07 December 2010

Flood Losses in Africa

A recent and important paper in GRL discussed the role of climate in the observed increase in African flood losses over the past century.  The paper concluded that climate has had an inconsequential role -- from the paper:
Di Baldassarre, G., A. Montanari, H. Lins, D. Koutsoyiannis, L. Brandimarte, and G. Blöschl (2010), Flood fatalities in Africa: From diagnosis to mitigation, Geophys. Res. Lett., 37, L22402, doi:10.1029/2010GL045467.

Based on the results of both continental and at‐site analyses, we find that the magnitude of African floods has not significantly increased during the Twentieth Century (Figures 2 and 3), and that climate has not been a consequential factor in the observed increase in flood damage. This is consistent with the results previously obtained [Kundzewicz et al., 2005; Bates et al., 2008; Petrow and Merz, 2009; Lins and Slack, 1999; Mudelsee et al., 2003] in different areas, such as North America, Europe, and Australia.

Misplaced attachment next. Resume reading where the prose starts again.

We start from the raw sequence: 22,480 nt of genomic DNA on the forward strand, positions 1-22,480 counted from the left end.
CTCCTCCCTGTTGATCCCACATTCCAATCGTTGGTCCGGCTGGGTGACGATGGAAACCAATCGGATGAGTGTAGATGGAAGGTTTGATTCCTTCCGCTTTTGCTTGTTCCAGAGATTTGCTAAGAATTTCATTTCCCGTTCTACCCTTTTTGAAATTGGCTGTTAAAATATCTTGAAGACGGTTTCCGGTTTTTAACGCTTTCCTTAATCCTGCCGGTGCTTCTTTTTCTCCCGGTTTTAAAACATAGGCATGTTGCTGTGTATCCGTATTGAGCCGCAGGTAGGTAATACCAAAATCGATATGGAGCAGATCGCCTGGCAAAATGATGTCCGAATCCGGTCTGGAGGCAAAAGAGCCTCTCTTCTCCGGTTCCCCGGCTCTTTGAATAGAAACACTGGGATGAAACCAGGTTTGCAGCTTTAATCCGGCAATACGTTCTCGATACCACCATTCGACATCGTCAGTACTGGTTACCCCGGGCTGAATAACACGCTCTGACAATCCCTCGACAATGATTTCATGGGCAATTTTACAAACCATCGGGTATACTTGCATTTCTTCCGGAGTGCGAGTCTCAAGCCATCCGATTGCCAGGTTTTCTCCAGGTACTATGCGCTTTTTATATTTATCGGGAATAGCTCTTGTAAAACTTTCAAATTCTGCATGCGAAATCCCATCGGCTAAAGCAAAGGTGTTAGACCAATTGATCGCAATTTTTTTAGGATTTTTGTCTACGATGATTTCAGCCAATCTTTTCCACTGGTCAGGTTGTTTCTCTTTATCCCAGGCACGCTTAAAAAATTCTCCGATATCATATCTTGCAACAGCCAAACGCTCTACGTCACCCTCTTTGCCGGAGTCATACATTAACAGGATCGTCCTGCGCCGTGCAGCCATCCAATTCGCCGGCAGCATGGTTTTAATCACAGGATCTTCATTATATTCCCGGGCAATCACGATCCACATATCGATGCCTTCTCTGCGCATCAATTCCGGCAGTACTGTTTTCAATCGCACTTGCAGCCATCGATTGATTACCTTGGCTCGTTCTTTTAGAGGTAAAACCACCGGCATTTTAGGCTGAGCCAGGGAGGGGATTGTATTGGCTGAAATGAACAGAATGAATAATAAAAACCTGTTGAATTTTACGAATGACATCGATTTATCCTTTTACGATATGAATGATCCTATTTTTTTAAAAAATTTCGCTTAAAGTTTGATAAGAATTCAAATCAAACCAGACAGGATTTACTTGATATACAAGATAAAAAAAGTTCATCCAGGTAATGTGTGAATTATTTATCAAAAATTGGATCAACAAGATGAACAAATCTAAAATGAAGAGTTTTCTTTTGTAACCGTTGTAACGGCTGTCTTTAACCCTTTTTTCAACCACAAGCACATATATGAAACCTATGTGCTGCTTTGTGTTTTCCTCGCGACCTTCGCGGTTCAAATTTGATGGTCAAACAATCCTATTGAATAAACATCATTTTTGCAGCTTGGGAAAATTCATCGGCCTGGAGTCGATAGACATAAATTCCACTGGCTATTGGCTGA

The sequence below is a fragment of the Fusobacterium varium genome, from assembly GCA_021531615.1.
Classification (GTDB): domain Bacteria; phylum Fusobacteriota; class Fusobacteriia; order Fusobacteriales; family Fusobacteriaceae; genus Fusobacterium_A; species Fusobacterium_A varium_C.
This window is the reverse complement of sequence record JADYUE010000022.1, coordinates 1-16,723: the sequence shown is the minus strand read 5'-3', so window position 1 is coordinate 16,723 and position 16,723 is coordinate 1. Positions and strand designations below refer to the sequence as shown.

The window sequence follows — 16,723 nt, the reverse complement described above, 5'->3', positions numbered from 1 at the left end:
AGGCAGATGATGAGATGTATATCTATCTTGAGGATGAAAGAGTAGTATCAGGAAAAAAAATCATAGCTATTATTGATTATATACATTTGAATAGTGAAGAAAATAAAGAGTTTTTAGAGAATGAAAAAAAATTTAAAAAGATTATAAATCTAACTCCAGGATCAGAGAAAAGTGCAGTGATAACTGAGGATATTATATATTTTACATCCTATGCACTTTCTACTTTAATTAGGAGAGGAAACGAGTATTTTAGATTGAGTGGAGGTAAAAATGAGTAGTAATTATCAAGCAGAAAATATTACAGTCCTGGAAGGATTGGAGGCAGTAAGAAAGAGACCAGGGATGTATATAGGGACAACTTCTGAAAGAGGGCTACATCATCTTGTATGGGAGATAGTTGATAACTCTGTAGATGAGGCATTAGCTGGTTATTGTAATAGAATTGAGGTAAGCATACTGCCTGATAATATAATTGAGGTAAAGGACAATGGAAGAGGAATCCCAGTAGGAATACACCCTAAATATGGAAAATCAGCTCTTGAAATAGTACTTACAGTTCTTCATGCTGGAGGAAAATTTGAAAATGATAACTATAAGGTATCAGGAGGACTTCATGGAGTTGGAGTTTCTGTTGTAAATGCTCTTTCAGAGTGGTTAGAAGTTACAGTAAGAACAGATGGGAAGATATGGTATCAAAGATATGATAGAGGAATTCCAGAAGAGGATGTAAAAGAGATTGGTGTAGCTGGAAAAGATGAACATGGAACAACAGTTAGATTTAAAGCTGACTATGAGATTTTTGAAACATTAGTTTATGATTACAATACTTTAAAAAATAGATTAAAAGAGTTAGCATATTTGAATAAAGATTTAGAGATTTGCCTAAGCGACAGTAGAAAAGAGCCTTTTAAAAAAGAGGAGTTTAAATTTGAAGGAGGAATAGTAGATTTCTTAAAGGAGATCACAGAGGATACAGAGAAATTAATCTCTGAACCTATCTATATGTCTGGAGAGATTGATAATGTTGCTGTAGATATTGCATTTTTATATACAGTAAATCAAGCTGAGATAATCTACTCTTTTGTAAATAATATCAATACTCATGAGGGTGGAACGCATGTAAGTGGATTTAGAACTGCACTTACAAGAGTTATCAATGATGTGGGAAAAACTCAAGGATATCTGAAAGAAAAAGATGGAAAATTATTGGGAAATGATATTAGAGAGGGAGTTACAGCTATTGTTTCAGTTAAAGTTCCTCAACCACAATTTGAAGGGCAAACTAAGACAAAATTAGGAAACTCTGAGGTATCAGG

So if floods haven't increased, the cause of increasing damage must lie in factors other than climate:
. . . the intensive and unplanned urbanization in Africa and the related increase of people living in floodplains [Hardoy et al., 2001; Douglas et al., 2008] has led to an increase in the potential adverse consequences of floods and, in particular, of the most serious and irreversible type of consequence, namely the loss of human lives [Jonkman, 2005]. This can be shown, at the continental scale, by analyzing the dynamic of African population and the most recent deadly floods. For instance, Figure 4 shows the spatial distribution of population growth [Nelson, 2010] and the location of the latest floods, and deadly floods, in Africa (Dartmouth Flood Observatory, Global Archive of Large Flood Events, 2010). It can be seen that most of the recent deadly floods have happened where the population has increased more.
Compare this post as well.  The paper was also discussed in a blog posting at the AGU. The paper is an important addition to a growing literature on the subject of disasters and climate change.